Frequently Asked Questions

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What is a Lasting Power of Attorney (LPA)?

A lasting power of attorney (LPA) is a legal document that lets you (the ‘donor’) appoint one or more people (the ‘attorneys’) to help you make decisions or to make decisions on your behalf. This comes into play if you have an accident or an illness and can’t make your own decisions (known as ‘lacking mental capacity’). There are two types of LPA covering different areas of your life: Health and welfare Property and financial affairs You can choose to make one or both

Do I need a Will if I have a Lasting Power of Attorney?

Yes, an LPA is a different legal document to a Will. A Will determines what happens to your estate after you pass whereas an LPA covers your welfare, health, financial and legal issues while you’re alive but don’t have the capacity to make decisions for yourself.

Do I need a Lasting Power of Attorney?

The government is encouraging everyone to set up an LPA. Illness or accident can happen at any time, and It’s highly likely that most of us will reach the point where it would be difficult to handle our own affairs. Having an LPA in place makes life easier for yourself and your family member during a stressful time.

I’m married do I need Lasting Power of Attorney?

If you’re married or in a civil partnership, you may assume that your spouse would automatically be able to deal with your bank account and pensions and make decisions about your healthcare. But this is not the case. Only an LPA will give them the authority.

What are the different types of LPA?

There are two types of LPAs: Property and Financial Affairs LPA This type of LPA gives someone the authority to manage your property and money. This could include bank or building society accounts, bills, collecting a pension or benefits and even selling your home. Health and Welfare LPA This covers your health and wellbeing, including decisions around your daily care (washing, dressing, eating), medical care and treatment or whether it’s time to move into a care home. It’s sometimes called a Personal Welfare LPA. You can choose to make one or both.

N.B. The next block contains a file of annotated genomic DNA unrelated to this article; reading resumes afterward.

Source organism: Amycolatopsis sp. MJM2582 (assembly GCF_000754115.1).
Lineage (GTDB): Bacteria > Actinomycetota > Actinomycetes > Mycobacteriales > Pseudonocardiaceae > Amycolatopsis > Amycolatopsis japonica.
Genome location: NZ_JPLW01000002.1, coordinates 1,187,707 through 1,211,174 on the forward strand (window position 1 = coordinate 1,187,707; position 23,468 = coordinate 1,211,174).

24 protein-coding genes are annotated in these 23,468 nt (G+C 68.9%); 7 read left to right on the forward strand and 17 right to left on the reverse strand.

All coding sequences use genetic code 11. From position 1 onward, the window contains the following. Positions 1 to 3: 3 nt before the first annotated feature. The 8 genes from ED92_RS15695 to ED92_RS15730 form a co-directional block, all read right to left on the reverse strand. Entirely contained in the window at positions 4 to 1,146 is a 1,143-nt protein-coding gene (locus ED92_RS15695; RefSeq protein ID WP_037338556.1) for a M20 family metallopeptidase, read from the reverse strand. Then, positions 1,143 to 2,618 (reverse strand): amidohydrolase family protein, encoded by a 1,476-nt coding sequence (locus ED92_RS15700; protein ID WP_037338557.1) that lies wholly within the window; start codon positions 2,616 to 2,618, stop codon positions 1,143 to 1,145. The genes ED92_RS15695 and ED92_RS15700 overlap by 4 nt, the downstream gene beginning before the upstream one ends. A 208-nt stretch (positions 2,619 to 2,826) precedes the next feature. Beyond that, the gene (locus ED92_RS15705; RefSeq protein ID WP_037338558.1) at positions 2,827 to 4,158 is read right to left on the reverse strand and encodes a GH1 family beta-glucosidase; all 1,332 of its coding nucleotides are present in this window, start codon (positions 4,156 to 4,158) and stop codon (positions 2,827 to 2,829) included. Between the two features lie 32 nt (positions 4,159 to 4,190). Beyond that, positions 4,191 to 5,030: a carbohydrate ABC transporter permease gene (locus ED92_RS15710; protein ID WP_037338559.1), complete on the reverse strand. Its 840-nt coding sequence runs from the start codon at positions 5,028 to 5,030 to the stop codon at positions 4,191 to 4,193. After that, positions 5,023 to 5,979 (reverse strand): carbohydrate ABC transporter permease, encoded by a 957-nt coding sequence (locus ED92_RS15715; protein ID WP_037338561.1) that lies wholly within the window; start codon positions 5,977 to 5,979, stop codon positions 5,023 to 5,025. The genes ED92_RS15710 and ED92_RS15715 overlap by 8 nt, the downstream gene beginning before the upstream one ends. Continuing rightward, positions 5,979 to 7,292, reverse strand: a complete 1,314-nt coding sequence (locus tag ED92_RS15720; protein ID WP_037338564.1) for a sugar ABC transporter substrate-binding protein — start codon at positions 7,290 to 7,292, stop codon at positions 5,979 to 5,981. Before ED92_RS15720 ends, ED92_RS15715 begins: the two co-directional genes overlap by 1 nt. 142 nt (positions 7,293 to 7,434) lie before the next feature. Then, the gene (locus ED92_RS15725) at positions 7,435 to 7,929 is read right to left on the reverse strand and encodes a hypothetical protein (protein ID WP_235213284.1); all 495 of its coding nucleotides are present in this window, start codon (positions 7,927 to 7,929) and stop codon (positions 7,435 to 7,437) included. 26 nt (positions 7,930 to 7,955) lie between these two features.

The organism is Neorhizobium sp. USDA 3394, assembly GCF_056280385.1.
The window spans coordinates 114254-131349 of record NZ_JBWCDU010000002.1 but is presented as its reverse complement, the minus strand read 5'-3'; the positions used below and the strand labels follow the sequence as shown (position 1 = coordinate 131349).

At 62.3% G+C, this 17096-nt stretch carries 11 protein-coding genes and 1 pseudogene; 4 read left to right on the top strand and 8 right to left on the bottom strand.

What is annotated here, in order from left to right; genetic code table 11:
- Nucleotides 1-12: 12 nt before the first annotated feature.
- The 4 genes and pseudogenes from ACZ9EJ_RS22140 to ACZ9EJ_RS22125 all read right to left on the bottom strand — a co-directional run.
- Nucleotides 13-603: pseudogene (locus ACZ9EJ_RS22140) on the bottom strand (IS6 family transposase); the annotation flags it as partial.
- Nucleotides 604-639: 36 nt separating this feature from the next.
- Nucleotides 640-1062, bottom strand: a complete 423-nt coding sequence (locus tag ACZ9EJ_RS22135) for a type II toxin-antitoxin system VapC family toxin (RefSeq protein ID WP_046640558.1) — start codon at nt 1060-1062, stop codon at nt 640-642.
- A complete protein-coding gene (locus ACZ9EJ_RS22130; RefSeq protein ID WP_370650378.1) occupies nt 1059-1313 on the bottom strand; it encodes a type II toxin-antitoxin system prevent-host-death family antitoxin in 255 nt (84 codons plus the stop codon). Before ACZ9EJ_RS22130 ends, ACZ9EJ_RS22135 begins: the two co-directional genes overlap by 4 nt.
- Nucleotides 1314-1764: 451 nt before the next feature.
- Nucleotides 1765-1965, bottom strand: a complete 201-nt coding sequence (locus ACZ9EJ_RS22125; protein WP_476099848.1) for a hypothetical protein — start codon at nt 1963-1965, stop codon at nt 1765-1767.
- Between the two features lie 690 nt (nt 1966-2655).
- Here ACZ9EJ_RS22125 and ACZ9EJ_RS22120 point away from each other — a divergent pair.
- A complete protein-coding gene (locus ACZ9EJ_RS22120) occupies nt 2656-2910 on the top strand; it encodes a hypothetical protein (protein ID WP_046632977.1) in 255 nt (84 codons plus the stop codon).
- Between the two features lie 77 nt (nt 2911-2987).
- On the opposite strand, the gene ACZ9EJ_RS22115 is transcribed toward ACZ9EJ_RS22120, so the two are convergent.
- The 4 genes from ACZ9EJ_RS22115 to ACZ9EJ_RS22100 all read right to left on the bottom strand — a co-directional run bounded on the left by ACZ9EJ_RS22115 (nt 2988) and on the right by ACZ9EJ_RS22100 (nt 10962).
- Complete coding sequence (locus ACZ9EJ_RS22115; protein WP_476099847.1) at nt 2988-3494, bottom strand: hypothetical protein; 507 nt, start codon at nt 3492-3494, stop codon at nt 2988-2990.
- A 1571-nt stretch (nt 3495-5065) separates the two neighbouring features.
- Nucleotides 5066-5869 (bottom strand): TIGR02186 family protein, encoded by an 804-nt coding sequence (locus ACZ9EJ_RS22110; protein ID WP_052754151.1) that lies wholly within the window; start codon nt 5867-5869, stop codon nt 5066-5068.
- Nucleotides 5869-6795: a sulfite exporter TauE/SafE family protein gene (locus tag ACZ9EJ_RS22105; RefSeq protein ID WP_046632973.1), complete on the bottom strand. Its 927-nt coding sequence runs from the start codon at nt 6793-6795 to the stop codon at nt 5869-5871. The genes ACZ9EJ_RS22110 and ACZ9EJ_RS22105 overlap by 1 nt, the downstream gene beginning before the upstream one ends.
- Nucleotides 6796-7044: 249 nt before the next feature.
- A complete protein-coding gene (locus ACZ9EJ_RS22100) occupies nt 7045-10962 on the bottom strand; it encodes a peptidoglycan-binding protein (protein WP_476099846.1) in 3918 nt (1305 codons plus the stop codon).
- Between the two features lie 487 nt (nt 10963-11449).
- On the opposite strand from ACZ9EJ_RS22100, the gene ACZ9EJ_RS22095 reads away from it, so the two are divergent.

Who should you pick as an attorney in an LPA?

The attorneys need to be over 18 and not subject to a debt relief order or declared bankrupt. Other than that, it’s up to you. However, you should pick someone who knows you well, is organised and interested in ensuring that your wishes are met, and most importantly, someone who can be trusted. Many people pick their spouse, children or siblings, but you can also choose a professional such as a solicitor or doctor. And although not a requirement it would be sensible to choose someone who is in good health, because if they pass away or lose their own mental capacity, the LPA is invalid. It is also possible to appoint replacement attorneys who can step in if for any reason the original attorneys are unable or unwilling to act on your behalf.

How many attorneys can you appoint?

There is no limit to the number of attorneys you can appoint. You can also assign different decisions to different attorneys.

Can a person refuse to act as an Attorney?

Yes, this is why it is important to get their permission before registering.

What if an attorney dies?

If there are replacement attorneys, then they will be able to step in and make decisions for you. If there are no replacement attorneys, then a new LPA can be drawn up if you still have mental capacity. However, if you don’t, a deputyship will need to be set up through the Court of Protection.

Can another attorney be added after the LPA has been registered?

No, to do so a new LPA would need to be registered.

Do you need to use estate planners to register an LPA?

No, it is possible to download the documents and register it yourself. But it is sensible to have a professional help you through the process to make sure you fully understand everything, and also that it is set up correctly. It is especially important to seek the help of an estate planner if you have complicated assets, or want to ensure that any restrictions or conditions don’t invalidate the LPA.

What happens if I don't have an LPA?

If you don’t have an LPA registered and lose your mental capacity. Then a deputy will be appointed for you through the Court of protection. This is a more expensive, long-winded and involved process than a Lasting Power of Attorney. And you won’t be able to choose your own attorney. It’s much better to put a lasting power of attorney in place while you still can.

What is the court of protection?

The Court of Protection (COP) is the specialist court to deal with issues for people who cannot make specific decisions about their personal welfare, financial and property. If there is an LPA registered you need to apply to the COP to activate it. Or if there is no LPA, the COP will appoint a deputy on your behalf.